Today it was announced that Roger Vivier will be the partner of the competition and the brand's creative director Bruno Frisoni will serve as the chair. The winner will join Frisoni for a six month work placement with the brand."I was lucky to be able to follow my dream," Firsoni said. "Therefore for me it is a privilege to play but a small part to encourage our next generation of yound designers to create their own vision - to set out on their adventures with confidence and conviction and with the support of Fashion Fringe Accessories these may become a unique reality."
If you want to be involved in the competition, sign up here.
You can always trust Indian designer Manish Arora to stick to his guns and not fall victim to following the crowd. Though his latest collection was full of eccentric prints and the bright colour palette that has quickly become the designer's signature - particularly on dresses and jackets that came in structured and cocoon styles - it was a lot more accessible and wearable than what we've seen from him in the past.
Dresses either came with cut-outs in black and blue or came in peplum-like styles, which were circular and voluminous starting from the waist. This season's cocoon shape appeared on interesting jackets in pink, blue and orange print. Structured shoulders appeared on jackets but thankfully moved away from the overdone '80s versions that we've been subjected to for the past couple of seasons.
Bruno Basso and Christopher Brooke are taking us down the Silk Road for fall, mixing digitally created "power prints" with silhouettes from China, India and Persia. Always a fan of blending colours and designs, Basso & Brooke showed a collection of notice-me slimline dresses in both knee- and full-lenth varieties. Deep colours across the rainbow mimicked snakeskin, wicker and even marble, and the duo's subtle blending of patterns at times called to mind an ombré effect.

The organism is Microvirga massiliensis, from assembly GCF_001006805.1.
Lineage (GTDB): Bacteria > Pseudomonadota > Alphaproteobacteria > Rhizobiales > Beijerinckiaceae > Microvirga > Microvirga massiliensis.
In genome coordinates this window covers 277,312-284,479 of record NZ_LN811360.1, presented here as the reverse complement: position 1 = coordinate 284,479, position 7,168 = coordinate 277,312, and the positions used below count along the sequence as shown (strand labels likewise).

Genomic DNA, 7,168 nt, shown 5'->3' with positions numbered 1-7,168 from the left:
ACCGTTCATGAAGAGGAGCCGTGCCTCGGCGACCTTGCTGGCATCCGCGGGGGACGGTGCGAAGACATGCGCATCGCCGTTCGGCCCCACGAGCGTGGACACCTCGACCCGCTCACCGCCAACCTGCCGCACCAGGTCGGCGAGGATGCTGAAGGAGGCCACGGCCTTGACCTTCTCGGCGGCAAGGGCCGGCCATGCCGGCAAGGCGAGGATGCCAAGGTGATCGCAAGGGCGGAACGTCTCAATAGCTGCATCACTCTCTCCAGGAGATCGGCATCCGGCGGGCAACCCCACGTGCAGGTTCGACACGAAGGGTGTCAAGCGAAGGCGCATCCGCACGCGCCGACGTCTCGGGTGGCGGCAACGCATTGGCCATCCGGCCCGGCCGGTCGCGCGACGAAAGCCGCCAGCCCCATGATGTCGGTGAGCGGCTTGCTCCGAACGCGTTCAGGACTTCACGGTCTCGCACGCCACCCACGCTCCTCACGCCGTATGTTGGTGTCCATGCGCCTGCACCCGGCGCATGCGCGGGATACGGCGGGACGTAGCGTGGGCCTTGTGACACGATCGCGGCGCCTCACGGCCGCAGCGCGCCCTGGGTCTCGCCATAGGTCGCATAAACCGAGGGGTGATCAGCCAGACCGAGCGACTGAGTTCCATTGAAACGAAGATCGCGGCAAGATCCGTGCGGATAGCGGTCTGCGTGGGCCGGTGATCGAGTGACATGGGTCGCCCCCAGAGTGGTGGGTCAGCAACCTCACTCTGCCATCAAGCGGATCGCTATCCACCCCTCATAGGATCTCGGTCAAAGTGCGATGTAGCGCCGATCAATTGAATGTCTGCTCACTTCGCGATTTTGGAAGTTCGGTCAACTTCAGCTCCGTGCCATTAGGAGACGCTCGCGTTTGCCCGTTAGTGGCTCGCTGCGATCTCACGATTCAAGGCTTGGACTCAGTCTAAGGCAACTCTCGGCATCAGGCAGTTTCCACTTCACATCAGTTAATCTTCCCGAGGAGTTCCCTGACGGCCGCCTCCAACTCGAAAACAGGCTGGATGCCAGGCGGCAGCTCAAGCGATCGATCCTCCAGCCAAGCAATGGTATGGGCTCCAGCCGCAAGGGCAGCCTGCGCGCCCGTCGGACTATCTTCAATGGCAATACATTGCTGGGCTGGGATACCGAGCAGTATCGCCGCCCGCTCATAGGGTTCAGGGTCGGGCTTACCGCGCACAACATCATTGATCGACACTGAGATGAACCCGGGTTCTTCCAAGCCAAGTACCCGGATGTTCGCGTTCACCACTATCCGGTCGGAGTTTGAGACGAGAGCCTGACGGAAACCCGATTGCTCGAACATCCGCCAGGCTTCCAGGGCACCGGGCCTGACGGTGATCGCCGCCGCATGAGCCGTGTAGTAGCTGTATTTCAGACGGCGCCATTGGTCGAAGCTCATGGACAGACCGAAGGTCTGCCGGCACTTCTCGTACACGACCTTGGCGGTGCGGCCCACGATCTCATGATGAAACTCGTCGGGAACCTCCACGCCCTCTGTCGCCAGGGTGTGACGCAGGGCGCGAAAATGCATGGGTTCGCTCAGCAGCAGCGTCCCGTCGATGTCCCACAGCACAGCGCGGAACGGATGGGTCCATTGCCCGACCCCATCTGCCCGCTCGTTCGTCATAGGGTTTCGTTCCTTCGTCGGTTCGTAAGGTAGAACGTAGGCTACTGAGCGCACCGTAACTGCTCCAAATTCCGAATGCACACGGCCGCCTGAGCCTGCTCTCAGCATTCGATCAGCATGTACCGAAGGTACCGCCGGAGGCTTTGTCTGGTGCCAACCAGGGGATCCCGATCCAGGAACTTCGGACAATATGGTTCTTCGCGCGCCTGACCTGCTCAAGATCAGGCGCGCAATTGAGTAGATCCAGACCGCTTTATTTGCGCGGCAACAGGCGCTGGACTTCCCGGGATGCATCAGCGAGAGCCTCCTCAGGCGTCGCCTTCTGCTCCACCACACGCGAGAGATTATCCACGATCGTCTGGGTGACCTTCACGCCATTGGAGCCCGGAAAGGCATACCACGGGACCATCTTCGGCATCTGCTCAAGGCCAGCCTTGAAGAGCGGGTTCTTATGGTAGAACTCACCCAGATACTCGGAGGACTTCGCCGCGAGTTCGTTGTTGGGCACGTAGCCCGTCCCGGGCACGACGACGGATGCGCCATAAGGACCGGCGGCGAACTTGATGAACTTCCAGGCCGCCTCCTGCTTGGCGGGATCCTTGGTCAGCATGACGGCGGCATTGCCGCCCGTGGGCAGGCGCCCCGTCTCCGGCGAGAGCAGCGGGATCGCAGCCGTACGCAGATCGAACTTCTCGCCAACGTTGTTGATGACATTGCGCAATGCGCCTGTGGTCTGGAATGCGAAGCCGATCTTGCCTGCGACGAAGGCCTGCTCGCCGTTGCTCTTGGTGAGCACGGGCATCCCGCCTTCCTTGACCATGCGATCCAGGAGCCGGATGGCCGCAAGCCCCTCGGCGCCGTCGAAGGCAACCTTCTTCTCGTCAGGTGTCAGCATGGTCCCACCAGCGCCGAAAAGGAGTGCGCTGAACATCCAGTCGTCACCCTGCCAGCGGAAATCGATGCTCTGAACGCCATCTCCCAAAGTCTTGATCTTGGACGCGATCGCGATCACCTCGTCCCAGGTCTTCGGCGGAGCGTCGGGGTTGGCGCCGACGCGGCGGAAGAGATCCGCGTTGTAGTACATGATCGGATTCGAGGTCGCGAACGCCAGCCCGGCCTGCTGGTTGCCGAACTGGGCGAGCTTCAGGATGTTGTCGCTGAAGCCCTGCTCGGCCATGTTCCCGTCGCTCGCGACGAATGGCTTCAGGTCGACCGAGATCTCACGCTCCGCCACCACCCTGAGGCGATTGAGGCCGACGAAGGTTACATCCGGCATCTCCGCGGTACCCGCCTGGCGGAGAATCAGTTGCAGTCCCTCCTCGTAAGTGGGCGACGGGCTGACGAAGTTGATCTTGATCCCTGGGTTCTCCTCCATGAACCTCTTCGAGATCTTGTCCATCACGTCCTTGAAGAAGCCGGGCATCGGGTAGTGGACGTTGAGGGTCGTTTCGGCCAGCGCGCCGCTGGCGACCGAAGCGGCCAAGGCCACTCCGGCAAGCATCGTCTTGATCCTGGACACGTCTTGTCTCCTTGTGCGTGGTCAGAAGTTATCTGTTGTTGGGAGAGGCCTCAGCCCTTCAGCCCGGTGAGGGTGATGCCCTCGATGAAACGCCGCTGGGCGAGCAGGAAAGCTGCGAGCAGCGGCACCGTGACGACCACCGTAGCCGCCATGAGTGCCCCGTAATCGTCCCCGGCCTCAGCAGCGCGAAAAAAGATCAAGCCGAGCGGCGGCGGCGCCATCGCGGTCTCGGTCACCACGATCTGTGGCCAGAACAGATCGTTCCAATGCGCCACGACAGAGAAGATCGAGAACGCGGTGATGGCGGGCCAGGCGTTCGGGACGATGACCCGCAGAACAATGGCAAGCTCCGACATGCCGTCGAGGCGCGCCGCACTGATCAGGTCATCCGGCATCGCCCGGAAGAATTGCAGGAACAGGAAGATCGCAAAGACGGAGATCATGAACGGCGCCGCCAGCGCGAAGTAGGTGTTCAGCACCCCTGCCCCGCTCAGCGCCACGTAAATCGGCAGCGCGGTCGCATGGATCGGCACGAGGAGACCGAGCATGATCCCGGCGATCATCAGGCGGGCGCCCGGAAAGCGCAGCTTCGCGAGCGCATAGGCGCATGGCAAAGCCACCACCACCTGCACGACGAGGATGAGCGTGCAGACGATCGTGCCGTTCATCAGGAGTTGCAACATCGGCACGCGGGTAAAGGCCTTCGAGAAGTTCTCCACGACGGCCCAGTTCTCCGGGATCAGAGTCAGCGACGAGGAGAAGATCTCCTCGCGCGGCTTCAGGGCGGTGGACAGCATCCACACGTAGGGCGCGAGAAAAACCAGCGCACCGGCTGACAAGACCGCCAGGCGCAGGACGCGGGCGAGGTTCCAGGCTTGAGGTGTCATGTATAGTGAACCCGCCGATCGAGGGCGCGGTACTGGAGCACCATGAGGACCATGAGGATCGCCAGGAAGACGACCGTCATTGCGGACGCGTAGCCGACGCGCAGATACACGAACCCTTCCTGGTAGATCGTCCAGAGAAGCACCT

Besides mixing patterns, Basso & Brooke also mixed textiles - sometimes, with subtlety, sometimes by bashing fabrics together. They combined standards like gabardine and silk jersey with a wet-look silk-wool blend with space-age results. The standouts of the collection had to be the dresses, but the designers also turned out a solid range of parkas, double-breasted coats and beaded leggings. Although no one could ever compare to the late Alexander McQueen, it was touching to see in-your-face pops of colour, which for a fleeting second brought to mind the late designer's last full collection. While the fashion world still mourns, it's nice to have the distraction.
Louise Goldin is definitely having a golden moment. Following the success of her debut footwear collection for Topshop, her eponymous RTW line, and having only graduated in 2005, Ms Goldin has beaten Christopher Kane, Erdem and Marios Schwab in the battle for the British Fashion Council's annual Fashion Forward scheme. Not only did she manage to break the trio's three-season winning streak, but she also managed to win over the judging panel - made up of Emma Elwick, the BFC and Vogue's market editor; Simon Ward, the BFC's joint CEO, and Style.com'sSarah Mower - and pipped the likes of Basso & Brooke, Jean-Pierre Braganza, Emilio de la Morena, Osman and Todd Lynn to the winning post.
I've been a sucker for hats since mine disappeared at a show during couture week in Paris. (Ivana Trump, if you saw anyone walk off with it, email me.) So when I spotted these lovelies outside the Basso & Brooke show at London Fashion Week, I had to get a snap.
The trend to wear vintage hats blew up when Dita von Teese became a household name, but I like that these aren't the typical go-to options.
What do you think of the headwear - and the whole looks?